UNHARVESTED wheat and barley in Victoria, southern NSW and eastern South Australia will struggle to make premium grades following an unwelcome 25-100 millimetres of rain and more in places over Friday and Saturday.
While some pockets of the southeastern Australian grainbelt escaped successive downpours and will be able to resume harvesting on Wednesday if the weather clears, most areas are forecast to receive further rain.
Most or all of the canola and pulses in affected areas has already been harvested. Growers and agronomists said it would be cereals that were likely to suffer most from rain damage.
Damage in South Australia
Ground Up Agronomy’s Michelle Bammann, based in South Australia’s Mid North, said rain in recent days had delivered up to 50mm in places to follow on from 35-40mm last month.
“Between the strong hot winds and fire bans and then the rain, we’re struggling to get this harvest going, and some grain is already starting to turn black, but if it stays windy and cool, things might not get worse,” Ms Bammann said.
Barley and wheat yields for the region are estimated at a respectable 3-5 tonnes per hectare, but Ms Bammann said quality was now the issue.
“They’d already pulled out the falling numbers machines for the barley, and I can’t see any malting around.
“I don’t hold much hope for the quality after this rain.”
Further north, Cox Rural’s Jamestown branch manager, Jack Redden, said growers were around one-third to half way through harvest, and rainfall had generally been lighter than in areas to the south.
The canola and lentil harvests north of Burra are seen as mostly completed, and with a clearing outlook, harvest is expected to resume by Thursday and will move on to wheat and barley.
Rainfall was much lighter on the Eyre and Yorke peninsulas, where harvest for many growers was nearing completion prior the rain delay.
Mixed in Victoria
Landmark Birchip agronomist, Bruce Adriaans, said the district in northwest Victoria had 10mm of rain on Thursday night and the same again on Friday.
“Most growers here are two-thirds or three-quarters through harvest, and they should be able to get going again on Wednesday,” he said.
“There’s a bit of cloud around today but it’s cool and windy, which is good; often it’s that warm, humid weather after rain that does damage.”
Mr Adriaans said lentils had taken priority ahead of the widely forecast rain, and some wheat and chickpeas as well as canola were already in the bin.
“Some people are saying wheat is still hard to the touch, so that’s a good sign.”
More rain is forecast in coming days, and will further challenge the quality outlook.
Pine Lodge grower, David Cook, said his region east of Shepparton has had 64mm since Friday.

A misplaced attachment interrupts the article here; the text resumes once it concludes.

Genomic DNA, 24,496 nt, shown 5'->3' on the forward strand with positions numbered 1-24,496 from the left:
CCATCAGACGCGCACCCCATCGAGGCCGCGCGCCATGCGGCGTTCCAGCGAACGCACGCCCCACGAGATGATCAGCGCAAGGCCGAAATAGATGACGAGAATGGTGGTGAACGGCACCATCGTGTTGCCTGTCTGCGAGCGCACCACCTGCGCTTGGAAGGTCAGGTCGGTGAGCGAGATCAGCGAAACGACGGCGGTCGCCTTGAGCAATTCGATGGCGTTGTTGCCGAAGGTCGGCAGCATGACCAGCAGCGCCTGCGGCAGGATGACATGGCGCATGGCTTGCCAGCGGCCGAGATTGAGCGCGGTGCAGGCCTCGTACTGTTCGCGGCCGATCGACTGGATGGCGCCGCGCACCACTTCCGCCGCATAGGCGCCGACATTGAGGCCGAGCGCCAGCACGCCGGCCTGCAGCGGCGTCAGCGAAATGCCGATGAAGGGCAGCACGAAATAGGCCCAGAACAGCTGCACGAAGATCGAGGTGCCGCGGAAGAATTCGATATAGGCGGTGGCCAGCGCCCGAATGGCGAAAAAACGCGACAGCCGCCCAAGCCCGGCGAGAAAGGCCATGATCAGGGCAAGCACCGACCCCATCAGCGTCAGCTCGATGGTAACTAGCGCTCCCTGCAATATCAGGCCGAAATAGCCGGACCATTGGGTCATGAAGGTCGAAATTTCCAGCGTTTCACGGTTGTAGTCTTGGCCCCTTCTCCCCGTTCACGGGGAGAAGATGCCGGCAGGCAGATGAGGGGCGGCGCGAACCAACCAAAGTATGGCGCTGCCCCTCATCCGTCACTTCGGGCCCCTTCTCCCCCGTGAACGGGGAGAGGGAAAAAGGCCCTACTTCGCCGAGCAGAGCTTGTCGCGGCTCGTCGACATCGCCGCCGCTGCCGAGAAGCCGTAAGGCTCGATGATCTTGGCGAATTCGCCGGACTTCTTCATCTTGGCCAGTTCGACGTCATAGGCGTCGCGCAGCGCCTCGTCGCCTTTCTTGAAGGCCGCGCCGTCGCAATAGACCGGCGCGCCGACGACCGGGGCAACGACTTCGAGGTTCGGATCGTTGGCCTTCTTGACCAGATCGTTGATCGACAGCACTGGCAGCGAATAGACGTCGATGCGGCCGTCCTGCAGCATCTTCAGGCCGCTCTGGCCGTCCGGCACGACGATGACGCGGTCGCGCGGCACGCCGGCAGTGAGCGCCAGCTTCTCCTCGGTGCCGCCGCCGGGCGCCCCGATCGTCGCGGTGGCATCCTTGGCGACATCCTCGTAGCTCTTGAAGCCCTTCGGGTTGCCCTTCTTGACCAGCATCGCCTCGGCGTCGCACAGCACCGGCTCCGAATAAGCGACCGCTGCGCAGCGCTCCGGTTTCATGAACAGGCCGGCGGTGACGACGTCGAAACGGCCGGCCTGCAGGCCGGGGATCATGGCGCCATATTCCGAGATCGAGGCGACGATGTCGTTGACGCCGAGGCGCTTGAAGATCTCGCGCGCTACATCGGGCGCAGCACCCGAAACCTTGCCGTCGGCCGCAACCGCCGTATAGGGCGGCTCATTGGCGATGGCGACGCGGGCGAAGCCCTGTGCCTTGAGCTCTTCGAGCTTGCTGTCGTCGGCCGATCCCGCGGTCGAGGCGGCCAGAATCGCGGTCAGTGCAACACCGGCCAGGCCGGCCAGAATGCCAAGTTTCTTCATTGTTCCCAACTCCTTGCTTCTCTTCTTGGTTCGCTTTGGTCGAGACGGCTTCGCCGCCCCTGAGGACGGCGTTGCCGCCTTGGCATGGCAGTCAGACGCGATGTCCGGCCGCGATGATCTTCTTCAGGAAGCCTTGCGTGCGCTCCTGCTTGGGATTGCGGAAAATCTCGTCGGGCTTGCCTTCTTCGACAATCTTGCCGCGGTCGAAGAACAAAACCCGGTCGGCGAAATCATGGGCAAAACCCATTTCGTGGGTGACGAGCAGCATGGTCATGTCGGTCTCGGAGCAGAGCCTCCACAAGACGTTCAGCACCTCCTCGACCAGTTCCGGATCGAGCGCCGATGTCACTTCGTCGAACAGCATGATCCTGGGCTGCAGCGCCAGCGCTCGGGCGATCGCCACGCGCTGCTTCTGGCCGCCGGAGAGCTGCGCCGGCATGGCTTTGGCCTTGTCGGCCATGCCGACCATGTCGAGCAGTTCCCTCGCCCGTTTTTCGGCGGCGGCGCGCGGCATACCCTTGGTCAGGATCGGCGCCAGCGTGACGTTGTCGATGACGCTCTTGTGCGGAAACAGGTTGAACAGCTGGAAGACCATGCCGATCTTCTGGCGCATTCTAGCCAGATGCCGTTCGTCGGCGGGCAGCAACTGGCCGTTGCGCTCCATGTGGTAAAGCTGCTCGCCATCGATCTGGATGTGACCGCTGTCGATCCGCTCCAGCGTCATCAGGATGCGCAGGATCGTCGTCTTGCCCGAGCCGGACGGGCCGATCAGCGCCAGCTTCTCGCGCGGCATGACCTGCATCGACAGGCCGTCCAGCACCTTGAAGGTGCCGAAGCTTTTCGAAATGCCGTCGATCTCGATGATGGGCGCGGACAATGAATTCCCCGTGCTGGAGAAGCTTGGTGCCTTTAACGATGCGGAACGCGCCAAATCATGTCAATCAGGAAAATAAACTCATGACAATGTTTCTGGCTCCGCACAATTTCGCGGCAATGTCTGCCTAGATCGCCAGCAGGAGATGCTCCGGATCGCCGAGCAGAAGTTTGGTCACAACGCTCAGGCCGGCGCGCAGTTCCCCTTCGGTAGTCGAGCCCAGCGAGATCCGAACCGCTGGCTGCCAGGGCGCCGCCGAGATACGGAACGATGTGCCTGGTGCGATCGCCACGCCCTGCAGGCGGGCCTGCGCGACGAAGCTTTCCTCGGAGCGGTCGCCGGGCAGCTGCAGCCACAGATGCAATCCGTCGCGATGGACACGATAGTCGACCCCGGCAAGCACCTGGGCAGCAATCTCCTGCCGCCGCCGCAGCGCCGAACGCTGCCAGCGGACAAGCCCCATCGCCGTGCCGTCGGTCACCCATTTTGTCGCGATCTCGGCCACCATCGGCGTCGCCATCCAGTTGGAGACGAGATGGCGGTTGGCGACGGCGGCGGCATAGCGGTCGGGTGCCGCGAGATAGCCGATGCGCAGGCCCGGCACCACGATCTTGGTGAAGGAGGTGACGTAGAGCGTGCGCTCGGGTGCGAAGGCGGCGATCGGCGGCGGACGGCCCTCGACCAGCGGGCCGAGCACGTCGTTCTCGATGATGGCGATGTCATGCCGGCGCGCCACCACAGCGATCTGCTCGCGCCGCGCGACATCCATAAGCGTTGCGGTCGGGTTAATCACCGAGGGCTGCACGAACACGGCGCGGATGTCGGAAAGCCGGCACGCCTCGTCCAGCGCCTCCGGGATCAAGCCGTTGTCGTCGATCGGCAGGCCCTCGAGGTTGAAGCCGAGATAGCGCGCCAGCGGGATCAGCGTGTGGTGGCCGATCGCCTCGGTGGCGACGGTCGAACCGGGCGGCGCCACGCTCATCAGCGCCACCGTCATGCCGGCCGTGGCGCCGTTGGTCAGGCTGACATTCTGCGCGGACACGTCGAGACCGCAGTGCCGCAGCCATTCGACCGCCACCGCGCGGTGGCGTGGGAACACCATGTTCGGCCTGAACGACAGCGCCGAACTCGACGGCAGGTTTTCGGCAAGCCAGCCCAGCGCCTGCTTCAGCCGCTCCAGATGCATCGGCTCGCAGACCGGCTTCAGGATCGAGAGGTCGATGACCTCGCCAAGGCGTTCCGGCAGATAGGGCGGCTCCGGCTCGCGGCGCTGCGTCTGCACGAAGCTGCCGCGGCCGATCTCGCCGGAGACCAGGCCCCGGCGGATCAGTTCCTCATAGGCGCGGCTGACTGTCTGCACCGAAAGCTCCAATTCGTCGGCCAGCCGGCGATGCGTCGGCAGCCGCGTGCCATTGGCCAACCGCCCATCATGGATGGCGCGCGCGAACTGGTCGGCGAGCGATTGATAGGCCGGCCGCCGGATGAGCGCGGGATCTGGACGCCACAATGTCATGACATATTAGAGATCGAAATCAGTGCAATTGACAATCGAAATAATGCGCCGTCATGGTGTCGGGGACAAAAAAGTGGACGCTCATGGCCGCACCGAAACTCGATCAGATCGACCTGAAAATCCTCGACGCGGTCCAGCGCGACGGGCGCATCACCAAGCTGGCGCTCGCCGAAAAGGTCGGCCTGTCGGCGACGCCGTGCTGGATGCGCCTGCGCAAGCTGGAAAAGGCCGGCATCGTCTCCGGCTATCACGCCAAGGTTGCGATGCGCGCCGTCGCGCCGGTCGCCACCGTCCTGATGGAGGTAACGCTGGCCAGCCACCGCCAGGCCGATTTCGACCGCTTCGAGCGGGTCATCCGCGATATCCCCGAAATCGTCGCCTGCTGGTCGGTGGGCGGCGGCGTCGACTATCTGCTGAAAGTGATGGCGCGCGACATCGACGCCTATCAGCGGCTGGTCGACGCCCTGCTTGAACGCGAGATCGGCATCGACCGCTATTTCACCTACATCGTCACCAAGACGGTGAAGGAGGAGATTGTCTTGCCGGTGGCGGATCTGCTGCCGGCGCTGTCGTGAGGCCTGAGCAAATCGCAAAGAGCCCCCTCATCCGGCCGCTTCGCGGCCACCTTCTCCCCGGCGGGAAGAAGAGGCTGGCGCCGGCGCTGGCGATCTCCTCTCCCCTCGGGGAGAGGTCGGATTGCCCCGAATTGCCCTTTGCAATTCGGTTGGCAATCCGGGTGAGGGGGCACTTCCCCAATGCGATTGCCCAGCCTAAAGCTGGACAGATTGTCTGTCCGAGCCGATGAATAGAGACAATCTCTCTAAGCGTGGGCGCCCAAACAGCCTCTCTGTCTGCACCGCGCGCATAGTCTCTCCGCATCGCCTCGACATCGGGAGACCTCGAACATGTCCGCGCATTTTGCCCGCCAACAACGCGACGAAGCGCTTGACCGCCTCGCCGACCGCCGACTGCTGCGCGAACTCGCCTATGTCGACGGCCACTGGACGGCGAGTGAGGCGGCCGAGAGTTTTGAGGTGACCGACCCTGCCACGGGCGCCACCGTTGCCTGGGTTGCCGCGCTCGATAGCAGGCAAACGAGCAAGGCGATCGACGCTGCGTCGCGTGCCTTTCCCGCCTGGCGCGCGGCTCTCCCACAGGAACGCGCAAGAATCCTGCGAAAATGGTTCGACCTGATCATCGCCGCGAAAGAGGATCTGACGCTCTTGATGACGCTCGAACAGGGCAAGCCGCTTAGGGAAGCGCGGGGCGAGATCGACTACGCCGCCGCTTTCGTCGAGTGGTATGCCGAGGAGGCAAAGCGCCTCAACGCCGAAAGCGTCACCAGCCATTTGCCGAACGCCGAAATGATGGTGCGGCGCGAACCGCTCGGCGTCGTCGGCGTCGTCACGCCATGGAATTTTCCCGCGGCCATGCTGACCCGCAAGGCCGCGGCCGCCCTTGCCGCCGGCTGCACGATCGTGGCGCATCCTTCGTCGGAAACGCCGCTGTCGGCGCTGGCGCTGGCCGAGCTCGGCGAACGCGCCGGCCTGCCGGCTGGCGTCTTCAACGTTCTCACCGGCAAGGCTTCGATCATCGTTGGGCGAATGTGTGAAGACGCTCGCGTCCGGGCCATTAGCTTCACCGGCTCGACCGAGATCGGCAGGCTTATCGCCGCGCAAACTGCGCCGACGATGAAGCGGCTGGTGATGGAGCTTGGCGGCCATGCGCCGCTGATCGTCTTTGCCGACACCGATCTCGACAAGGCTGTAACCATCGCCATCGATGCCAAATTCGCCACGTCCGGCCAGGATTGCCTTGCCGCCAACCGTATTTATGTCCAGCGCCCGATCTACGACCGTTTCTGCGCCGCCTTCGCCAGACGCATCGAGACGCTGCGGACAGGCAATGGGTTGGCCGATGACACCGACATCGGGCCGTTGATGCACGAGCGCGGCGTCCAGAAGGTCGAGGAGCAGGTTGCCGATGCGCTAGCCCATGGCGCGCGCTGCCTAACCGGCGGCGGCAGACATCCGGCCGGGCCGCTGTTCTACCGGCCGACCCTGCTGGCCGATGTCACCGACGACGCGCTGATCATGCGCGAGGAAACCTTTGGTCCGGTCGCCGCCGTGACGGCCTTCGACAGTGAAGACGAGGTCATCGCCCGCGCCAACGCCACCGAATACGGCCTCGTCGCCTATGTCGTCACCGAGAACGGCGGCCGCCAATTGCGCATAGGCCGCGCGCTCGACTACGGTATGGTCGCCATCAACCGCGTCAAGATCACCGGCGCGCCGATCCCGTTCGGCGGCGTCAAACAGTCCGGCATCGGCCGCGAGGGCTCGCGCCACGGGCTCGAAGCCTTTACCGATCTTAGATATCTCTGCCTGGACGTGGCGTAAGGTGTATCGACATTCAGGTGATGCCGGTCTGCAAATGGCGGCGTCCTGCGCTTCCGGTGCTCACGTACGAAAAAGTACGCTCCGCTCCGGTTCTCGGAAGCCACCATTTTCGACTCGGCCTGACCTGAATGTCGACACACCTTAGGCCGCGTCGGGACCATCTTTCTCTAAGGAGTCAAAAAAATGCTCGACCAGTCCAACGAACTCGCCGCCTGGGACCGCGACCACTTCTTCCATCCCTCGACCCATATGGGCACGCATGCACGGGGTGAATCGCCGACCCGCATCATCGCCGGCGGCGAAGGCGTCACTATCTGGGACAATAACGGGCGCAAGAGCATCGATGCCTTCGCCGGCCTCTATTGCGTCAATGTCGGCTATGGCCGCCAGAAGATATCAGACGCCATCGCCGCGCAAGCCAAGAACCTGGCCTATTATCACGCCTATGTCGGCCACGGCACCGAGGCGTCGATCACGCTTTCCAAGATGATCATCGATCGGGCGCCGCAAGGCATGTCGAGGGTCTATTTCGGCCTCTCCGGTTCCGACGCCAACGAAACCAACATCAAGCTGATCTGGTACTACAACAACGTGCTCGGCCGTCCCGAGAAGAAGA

“We’d only done one full day of harvest before the rain, but it’s been quite breezy, and with some sun.
“We’ll get on to the canola as soon as we can because it will dry out quicker than the wheat, which is what we’ll do next.”
Different stages in NSW
Falls across the Riverina and southwest slopes of NSW have stopped harvest, where progress is between 20-100 per cent complete.
Delta Agribusiness seed co-ordinator, Jamie Anderson, Lockhart, said most of the region’s growers had been around halfway through their harvest before 70mm of rain fell.
“The majority have got all their canola off, and it’s cool and overcast today after a bit of drizzle yesterday.
“The forecast is for more rain, and I can’t see too many getting going until the end of the week, so downgrading will certainly be an issue for a lot of the crops.”
Around 75mm of rain has fallen since Thursday in the Temora and Ariah Park districts, where harvest ranges from complete in western areas to around one-quarter through in eastern parts towards Young and Cootamundra.
These traditionally high-yielding areas on the southwest slopes have generally only completed their canola harvest and made a start on barley.
On the southern slopes between Wagga and Albury, most growers have finished their canola harvest and were into their wheat when the rain hit.
At Henty, some wheat was making H2 specifications, and could continue to do so if the weather fines up.
Forbes, in the central west of NSW, received some of the state’s highest falls, but growers in this district, and those to the west and north, have finished harvest.
Stored grain warning
The Grains Research and Development Corporation (GRDC) has issued a warning to growers storing grain with a high moisture content.
In a statement, GRDC said high-moisture grain can lead to mould and insect growth, so storage experts are advising growers to take prompt action to avoid damage.
Grain storage specialist for GRDC’s southern cropping region, Peter Botta, said daily monitoring of grain moisture and temperature would enable early detection of mould and insect development.
“Grain at typical harvest temperatures of 25-30 degrees Celsius and moisture content greater than 13-14pc provides ideal conditions for mould as well as insects,” Mr Botta said.
“Although many growers don’t have the equipment and infrastructure in place for drying grain, there are some other measures they can take to reduce the risk of grain being damaged in storage.”
Grain that is over the standard safe storage moisture content of 12.5pc can be dealt with by: blending; aeration cooling; aeration drying; continuous flow drying, and batch drying.
Further information on grain storage best practice is available from GRDC’s Stored Grain Information Hub.